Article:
ORGANIC BATTERY USES POLYACETYLENE ELECTRODES

A lightweight, rechargeable organic storage battery that uses thin, stretchable film of polyacetylene instead of metal ions or free metal has been developed at the University of Pennsylvania, Philadelphia. Polyacetylene, normally a semiconductor, becomes, in effect, a metallic conductor when doped electrochemically. Thus, an electrochemical cell can be created by immersing two small pieces of polyacetylene film in a suitable electrolyte and connecting each film to one terminal of a dc power source. When immersed in a solution of tetrabutylammonium perchlorate in propylene carbonate, the polyacetylene strip serving as anode is oxidized and becomes doped with perchlorate anion; while the cathode strip is reduced and becomes doped with tetrabutylammonium cation. Because it is so lightweight and provides so much power e.g., 3.7 volts and 20 milliamps per sq cm of film), this type of battery is considered ideal for electric vehicles.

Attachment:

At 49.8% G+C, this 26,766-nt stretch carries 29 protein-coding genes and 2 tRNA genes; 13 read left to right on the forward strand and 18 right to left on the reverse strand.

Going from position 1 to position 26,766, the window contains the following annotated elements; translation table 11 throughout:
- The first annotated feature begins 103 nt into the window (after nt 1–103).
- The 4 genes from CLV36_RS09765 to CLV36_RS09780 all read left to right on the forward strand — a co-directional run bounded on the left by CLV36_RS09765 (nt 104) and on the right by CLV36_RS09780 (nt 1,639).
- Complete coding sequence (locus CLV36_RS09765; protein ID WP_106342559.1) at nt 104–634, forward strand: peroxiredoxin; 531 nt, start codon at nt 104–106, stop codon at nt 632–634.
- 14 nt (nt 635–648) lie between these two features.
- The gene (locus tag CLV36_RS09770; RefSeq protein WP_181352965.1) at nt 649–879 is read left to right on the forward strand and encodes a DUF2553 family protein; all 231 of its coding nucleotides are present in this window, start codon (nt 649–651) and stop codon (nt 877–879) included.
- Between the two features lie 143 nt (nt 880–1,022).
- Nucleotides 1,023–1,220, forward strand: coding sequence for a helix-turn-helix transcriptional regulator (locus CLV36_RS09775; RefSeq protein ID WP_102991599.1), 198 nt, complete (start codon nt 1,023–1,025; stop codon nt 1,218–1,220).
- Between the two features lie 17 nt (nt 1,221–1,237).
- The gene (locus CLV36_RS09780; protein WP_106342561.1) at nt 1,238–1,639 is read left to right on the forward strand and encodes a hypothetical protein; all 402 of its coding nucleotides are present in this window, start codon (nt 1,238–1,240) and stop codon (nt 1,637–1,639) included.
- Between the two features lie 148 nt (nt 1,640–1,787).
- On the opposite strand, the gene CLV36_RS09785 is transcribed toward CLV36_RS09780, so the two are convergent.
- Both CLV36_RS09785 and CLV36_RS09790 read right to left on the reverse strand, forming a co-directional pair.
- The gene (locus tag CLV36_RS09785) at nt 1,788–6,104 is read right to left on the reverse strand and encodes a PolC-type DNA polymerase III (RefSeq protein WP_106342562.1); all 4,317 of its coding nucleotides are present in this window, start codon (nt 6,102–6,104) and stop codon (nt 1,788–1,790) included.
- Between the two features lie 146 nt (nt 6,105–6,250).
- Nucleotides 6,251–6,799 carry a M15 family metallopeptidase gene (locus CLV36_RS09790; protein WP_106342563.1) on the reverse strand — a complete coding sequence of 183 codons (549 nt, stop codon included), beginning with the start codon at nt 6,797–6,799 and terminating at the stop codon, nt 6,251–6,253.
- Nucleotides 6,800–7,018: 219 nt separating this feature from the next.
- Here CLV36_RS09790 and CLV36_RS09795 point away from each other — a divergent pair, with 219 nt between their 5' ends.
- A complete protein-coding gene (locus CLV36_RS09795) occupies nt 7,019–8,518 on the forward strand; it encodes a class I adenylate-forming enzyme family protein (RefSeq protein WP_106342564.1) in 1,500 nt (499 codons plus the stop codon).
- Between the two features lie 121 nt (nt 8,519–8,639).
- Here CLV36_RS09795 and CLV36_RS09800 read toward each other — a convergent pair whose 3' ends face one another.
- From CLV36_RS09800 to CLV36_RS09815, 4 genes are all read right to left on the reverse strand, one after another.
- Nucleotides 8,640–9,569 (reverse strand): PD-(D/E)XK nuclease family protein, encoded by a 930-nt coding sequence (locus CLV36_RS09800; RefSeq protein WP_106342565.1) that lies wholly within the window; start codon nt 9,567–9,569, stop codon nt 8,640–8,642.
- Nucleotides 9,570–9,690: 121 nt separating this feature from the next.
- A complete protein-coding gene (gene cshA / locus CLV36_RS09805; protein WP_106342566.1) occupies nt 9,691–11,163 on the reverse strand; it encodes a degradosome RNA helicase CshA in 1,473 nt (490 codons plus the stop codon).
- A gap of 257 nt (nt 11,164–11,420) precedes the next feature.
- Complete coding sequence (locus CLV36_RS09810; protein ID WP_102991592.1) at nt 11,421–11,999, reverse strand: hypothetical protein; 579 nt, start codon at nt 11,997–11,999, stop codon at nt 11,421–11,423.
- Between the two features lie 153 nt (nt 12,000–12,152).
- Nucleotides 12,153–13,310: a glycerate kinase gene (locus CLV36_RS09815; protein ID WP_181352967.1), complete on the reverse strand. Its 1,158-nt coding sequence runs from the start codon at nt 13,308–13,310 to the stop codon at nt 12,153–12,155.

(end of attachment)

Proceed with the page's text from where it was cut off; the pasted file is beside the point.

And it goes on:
• Corporate Authors:

    American Chemical Society

    1155 16th Street, NW
    Washington, DC  USA  20036
  • Publication Date: 1981-1-26

Media Info

Subject/Index Terms

Filing Info

  • Accession Number: 00331077
  • Record Type: Publication
  • Report/Paper Numbers: CENEAR 59(4) 1-60
  • Files: TRIS
  • Created Date: Jun 12 1981 12:00AM